Woman's death sparks new Irish debate on abortion law
November 14, 2012
Ireland’s government is under renewed pressure to end the country’s ban on elective abortion, after a pregnant woman died after doctors apparently declined to perform an abortion.
Savita Halappanavar died of septicemia, after her pregnancy ended in miscarriage. She had been hospitalized earlier, and doctors recognized that she was suffering a miscarriage. But according to her husband the doctors refused to perform an abortion because the baby’s heartbeat was still discernible. The hospital has declined to discuss the case, citing patient-confidentiality rules.
Advocates of legal abortion have seized on the case, saying that the doctors refused to perform an abortion in a case when it was medically necessary because they were Catholics. But Ireland’s health minister, James Reilly, has said that there is no evidence that religion played a role in the doctors’ decision. Reilly has asked the public to withhold judgment until the case can be thoroughly investigated.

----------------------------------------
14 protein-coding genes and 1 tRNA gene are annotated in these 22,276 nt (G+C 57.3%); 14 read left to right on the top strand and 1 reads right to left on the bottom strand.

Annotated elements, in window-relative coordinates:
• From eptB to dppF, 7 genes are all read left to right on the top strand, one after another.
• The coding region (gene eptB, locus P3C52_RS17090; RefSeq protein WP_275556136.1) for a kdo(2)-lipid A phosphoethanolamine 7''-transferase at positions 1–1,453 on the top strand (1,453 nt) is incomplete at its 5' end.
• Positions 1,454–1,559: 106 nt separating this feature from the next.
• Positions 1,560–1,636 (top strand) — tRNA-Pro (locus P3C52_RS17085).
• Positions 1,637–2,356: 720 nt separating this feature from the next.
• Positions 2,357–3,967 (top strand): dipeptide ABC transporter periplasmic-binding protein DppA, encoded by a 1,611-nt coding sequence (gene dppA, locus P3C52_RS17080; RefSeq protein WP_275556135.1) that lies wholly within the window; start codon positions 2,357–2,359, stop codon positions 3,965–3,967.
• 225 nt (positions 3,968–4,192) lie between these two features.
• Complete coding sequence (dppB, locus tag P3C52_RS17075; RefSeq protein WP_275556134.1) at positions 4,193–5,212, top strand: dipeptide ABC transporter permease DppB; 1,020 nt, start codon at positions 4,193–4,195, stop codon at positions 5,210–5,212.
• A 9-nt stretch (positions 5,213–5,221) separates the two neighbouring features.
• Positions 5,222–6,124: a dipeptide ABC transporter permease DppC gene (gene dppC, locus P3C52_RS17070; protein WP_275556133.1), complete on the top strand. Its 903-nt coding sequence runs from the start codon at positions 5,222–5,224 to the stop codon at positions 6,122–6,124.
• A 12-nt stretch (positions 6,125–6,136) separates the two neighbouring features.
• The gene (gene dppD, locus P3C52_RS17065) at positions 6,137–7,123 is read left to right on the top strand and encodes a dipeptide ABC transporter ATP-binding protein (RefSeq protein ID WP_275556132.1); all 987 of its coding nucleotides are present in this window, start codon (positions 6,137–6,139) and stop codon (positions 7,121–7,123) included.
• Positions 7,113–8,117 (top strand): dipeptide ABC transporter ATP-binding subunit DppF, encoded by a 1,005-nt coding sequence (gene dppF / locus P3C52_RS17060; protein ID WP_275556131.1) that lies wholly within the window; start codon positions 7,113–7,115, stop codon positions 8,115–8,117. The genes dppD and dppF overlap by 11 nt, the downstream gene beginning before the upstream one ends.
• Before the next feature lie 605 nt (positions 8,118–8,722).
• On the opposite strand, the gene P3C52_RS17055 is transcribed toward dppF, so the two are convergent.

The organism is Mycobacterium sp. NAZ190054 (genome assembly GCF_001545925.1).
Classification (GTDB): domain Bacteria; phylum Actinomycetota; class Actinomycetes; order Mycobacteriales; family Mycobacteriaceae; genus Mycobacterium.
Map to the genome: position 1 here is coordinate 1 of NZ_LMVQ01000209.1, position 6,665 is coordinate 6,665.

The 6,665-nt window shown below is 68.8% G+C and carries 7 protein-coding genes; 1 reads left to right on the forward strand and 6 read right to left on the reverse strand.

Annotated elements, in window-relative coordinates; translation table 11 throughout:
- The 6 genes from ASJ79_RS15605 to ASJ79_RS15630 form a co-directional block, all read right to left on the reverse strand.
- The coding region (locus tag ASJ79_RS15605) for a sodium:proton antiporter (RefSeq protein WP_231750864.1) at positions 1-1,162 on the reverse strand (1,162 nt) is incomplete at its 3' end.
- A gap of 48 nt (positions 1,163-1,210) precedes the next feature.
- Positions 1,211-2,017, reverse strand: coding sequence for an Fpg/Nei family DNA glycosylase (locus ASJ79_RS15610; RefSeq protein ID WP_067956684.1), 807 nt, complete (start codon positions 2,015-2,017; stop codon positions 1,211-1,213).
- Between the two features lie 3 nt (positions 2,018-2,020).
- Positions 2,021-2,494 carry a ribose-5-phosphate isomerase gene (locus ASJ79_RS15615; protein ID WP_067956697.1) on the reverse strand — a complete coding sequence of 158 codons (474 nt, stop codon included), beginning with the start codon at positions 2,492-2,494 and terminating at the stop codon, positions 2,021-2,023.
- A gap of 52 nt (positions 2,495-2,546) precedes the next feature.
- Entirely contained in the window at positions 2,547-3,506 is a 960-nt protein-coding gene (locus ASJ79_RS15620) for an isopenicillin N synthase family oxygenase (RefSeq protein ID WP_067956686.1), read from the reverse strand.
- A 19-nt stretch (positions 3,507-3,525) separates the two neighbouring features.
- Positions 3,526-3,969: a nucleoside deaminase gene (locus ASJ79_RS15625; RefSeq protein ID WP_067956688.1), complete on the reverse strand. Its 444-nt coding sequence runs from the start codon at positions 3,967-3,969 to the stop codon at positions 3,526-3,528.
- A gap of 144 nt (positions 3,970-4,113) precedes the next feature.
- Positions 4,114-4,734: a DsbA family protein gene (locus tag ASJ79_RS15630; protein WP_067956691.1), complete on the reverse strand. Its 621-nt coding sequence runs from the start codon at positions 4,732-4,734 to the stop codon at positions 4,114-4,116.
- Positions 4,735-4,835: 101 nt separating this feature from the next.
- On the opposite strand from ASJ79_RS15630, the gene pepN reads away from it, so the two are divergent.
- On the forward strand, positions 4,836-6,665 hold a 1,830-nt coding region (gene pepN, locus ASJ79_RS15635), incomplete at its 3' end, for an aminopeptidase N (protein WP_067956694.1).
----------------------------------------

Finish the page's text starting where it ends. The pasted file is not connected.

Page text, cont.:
Media reports on the case have betrayed some confusion, because Irish law allows for abortion if the mother’s life is endangered by the pregnancy. If Savita Halappanavar had actually miscarried before she was originally hospitalized, the question of abortion would have been moot, since the miscarriage would already have ended the pregnancy.
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- Ireland 'should change abortion law' after woman's death (Guardian)
- Reilly: No evidence of Catholic interference in Savita case (NewsTalk)
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